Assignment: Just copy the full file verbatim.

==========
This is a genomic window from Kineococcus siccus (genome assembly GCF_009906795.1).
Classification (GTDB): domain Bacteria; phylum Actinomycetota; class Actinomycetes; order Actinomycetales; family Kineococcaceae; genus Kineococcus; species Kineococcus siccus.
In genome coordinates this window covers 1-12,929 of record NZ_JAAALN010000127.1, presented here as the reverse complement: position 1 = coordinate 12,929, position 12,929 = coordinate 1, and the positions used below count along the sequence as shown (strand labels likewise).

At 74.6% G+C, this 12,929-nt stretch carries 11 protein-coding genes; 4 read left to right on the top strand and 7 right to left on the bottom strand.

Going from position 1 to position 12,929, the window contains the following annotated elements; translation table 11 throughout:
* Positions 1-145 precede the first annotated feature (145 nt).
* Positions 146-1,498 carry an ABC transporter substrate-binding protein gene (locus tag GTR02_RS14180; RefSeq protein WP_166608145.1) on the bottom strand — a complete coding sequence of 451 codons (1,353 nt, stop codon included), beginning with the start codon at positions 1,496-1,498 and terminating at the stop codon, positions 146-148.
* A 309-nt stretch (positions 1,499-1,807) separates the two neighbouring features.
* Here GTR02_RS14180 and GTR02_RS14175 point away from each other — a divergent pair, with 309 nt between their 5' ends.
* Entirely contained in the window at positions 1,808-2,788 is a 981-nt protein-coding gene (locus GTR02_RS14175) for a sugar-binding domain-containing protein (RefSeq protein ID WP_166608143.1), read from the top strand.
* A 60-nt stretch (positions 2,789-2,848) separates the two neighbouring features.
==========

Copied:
This is a genomic window from Kineococcus siccus (genome assembly GCF_009906795.1).
Classification (GTDB): domain Bacteria; phylum Actinomycetota; class Actinomycetes; order Actinomycetales; family Kineococcaceae; genus Kineococcus; species Kineococcus siccus.
In genome coordinates this window covers 1-12,929 of record NZ_JAAALN010000127.1, presented here as the reverse complement: position 1 = coordinate 12,929, position 12,929 = coordinate 1, and the positions used below count along the sequence as shown (strand labels likewise).

At 74.6% G+C, this 12,929-nt stretch carries 11 protein-coding genes; 4 read left to right on the top strand and 7 right to left on the bottom strand.

Going from position 1 to position 12,929, the window contains the following annotated elements; translation table 11 throughout:
* Positions 1-145 precede the first annotated feature (145 nt).
* Positions 146-1,498 carry an ABC transporter substrate-binding protein gene (locus tag GTR02_RS14180; RefSeq protein WP_166608145.1) on the bottom strand — a complete coding sequence of 451 codons (1,353 nt, stop codon included), beginning with the start codon at positions 1,496-1,498 and terminating at the stop codon, positions 146-148.
* A 309-nt stretch (positions 1,499-1,807) separates the two neighbouring features.
* Here GTR02_RS14180 and GTR02_RS14175 point away from each other — a divergent pair, with 309 nt between their 5' ends.
* Entirely contained in the window at positions 1,808-2,788 is a 981-nt protein-coding gene (locus GTR02_RS14175) for a sugar-binding domain-containing protein (RefSeq protein ID WP_166608143.1), read from the top strand.
* A 60-nt stretch (positions 2,789-2,848) separates the two neighbouring features.